-3
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I don't quite know where to post this but C# is not my first language and I am hoping to get someone to nod their head or correct me :)

This works but seems counter intuitive - mostly because I would like to make a list and then say list contains oneCharacter but, for cases like this, it would be excessively wordy.

The only purpose of this sample code is to evaluate whether oneCharacter is in the string "YN" and to ask if there is a better (or more beautiful) way to do this. It is not any more complicated than that.

    void MainGameLoop()
  {
     while(true)
     {
         Console.WriteLine("Randomizing new string ...");
         var randomizedString = RandomizeString(); 
         Console.WriteLine("Please input the value, only first letter of the input will be taken into account");
         var userInput = Console.ReadLine();
         var userCharacter = userInput[0].ToString();

         // Here is the code I'm hoping to sort out.  Is this a reasonable approach within the If condition?
         if(!randomizedString.Contains(userCharacter))
         {
             Console.WriteLine("Sorry, wrong guess.");
         }
         // end code I'm hoping to sort out

         else
         {
             Console.WriteLine("You guessed it!");
         }
     }

  }
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12
  • 1
    \$\begingroup\$ For me, usage of Contains is okay. It says exactly what you intend to check. In case you are curious, underneath it actually calls (inyour case)"YN".IndexOf(oneCharacter, StringComparison.Ordinal) >=0which is a search within an array. \$\endgroup\$ – MaLiN2223 Sep 14 '18 at 20:15
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    \$\begingroup\$ It's hard to tell what exactly this example code must accomplish, since you didn't specify. Is the string oneCharacter guaranteed to contain exactly one character? (What if it is the string "YN", or an empty string?) \$\endgroup\$ – 200_success Sep 14 '18 at 20:15
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    \$\begingroup\$ This being Code Review, we review code; we don't give generic advice on best practices. This is still a very sketchy example. Please don't simplify your code at all — we need to see your real code, as per the help center. Also see How to Ask. \$\endgroup\$ – 200_success Sep 14 '18 at 20:31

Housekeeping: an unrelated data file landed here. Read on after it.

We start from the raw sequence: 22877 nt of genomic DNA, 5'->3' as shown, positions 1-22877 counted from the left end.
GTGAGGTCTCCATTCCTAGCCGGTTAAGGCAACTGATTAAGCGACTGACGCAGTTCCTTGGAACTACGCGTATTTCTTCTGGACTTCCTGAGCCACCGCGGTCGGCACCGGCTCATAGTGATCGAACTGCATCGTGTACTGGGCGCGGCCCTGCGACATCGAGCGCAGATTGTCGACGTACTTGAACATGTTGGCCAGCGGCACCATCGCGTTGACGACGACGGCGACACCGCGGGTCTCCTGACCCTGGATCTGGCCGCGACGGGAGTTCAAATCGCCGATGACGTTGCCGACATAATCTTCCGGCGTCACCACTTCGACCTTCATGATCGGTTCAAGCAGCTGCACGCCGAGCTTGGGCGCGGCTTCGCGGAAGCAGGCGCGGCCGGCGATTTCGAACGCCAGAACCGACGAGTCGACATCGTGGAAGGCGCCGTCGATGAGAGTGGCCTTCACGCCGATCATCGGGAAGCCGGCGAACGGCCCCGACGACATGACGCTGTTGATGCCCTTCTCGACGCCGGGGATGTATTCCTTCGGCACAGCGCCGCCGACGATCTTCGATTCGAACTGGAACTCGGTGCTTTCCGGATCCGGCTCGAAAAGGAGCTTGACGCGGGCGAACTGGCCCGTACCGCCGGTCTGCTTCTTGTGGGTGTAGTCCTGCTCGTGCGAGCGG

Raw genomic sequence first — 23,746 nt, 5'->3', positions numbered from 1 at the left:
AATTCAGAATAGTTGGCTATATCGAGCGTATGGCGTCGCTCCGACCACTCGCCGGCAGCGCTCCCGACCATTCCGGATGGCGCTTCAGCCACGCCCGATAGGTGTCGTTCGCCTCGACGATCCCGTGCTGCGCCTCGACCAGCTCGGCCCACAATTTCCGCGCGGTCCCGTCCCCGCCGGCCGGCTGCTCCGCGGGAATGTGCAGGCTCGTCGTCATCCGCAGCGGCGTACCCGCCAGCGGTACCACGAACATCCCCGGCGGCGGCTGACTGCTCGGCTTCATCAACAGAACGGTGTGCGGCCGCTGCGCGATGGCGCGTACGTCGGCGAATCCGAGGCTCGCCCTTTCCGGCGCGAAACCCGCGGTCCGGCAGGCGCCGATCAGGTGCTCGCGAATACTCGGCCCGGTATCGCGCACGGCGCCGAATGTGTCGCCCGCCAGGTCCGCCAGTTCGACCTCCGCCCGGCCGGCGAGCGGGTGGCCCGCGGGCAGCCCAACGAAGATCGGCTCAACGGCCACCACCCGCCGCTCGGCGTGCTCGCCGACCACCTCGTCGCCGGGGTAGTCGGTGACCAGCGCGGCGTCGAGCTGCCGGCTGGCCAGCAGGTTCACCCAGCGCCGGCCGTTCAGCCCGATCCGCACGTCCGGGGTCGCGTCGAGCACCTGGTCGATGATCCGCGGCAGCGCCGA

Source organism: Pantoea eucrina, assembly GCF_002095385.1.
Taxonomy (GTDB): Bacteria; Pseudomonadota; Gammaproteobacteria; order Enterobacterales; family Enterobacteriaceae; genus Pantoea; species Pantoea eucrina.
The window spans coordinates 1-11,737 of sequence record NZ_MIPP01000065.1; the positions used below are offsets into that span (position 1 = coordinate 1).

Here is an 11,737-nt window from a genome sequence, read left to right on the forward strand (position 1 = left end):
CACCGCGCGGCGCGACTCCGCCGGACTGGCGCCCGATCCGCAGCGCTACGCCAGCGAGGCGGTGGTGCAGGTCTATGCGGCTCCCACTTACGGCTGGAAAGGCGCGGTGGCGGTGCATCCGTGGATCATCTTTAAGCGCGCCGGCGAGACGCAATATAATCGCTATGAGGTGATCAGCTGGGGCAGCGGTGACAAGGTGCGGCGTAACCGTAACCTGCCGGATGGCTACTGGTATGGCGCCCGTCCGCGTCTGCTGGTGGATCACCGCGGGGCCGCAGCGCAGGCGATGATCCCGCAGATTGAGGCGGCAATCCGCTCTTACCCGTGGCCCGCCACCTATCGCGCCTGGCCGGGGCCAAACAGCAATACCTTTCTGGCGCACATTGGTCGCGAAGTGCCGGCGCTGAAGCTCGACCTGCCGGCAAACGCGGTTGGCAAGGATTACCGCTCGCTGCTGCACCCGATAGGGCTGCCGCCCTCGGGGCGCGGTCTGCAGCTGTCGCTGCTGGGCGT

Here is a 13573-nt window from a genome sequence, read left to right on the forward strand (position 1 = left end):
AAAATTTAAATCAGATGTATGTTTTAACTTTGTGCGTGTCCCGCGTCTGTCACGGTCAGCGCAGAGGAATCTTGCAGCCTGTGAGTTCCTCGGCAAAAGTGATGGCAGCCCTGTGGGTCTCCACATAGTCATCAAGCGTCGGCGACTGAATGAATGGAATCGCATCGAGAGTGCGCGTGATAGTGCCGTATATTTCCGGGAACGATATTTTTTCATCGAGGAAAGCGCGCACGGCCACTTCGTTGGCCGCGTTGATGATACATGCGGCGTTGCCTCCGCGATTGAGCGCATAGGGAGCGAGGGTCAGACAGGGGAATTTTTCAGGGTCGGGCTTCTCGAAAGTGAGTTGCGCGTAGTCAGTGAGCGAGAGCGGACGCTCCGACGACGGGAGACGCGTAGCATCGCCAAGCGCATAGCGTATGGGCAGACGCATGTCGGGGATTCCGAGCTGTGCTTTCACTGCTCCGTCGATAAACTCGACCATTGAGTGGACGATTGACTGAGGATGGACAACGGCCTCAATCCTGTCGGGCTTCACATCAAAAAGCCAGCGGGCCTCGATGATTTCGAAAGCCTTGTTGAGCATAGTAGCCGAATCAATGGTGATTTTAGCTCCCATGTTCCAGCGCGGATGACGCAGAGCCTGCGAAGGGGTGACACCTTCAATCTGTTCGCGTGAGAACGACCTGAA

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    \$\begingroup\$ what is this code used for? \$\endgroup\$ – Malachi Sep 14 '18 at 20:33
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    \$\begingroup\$ Stack Overflow does not require questions to be about non-working code, but it does require you to ask about a specific programming issue to be solved; asking "what do you think of this?" would not be allowable there. Here on Code Review, asking for opinions is fine, but we require you to include enough context to make it concrete. Therefore, this question, as it is currently posed, is not good for any Stack Exchange site. \$\endgroup\$ – 200_success Sep 14 '18 at 20:44
-1
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I like this question (for no particular reason) so I will answer with an example (OP can put it into the question so it doesn't get closed).

Say, we want to create a game which will randomize a string and user is expected to guess one letter within that string.

 void MainGameLoop()
 {
    while(true)
    {
        Console.WriteLine("Randomizing new string ...");
        var randomizedString = RandomizeString(); 
        Console.WriteLine("Please input the value, only first letter of the input will be taken into account");
        var userInput = Console.ReadLine();
        var userCharacter = userInput[0].ToString();
        // OP's code starts here
        if(!randomizedString.Contains(userCharacter))
        {
            Console.WriteLine("Sorry, wrong guess.");
        }
        // OP's code ends here
        else
        {
            Console.WriteLine("You guessed it!");
        }
    }

 }

Now, my answer:

For me, usage of Contains is okay. It says exactly what you intend to check. In case you are curious, underneath it actually calls (in your case) randomizedString.IndexOf(userCharacter, StringComparison.Ordinal) >=0 which is a search within an array. Additionally, I think you should change the order of logical conditions, using ! is not needed in this case:

if(randomizedString.Contains(userCharacter))
{
        Console.WriteLine("You guessed it!");
}
else
{
        Console.WriteLine("Sorry, wrong guess.");
}

EDIT: One could also argue that in this case it would be better to use IndexOf(Char) since OP needs only one character to check but for me, if performance is not an issue .Contains(string) is more readable than doing

if (randomizedString.IndexOf(someCharacter) != -1) { }

NOTE: if performance would be an issue, one would probably use for loop instead.

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    \$\begingroup\$ @Missy I got two down votes so far :) To people who down vote: it would be more constructive if you explained in the comments why do you think I am incorrect \$\endgroup\$ – MaLiN2223 Sep 15 '18 at 12:44
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    \$\begingroup\$ The downvotes are likely a response to answering what appears to be an off-topic question. It's perhaps heavy handed, but the idea is to encourage high-quality questions by not supporting answers to off-topic questions. If the answerer thinks he can legitimately improve the question - without changing it completely - then editing is the right course of action. \$\endgroup\$ – VisualMelon Sep 15 '18 at 14:46
  • \$\begingroup\$ @MaLiN2223 -- I'm sorry that this has happened to you. I will fix it for you right now :) \$\endgroup\$ – Missy Sep 19 '18 at 19:56

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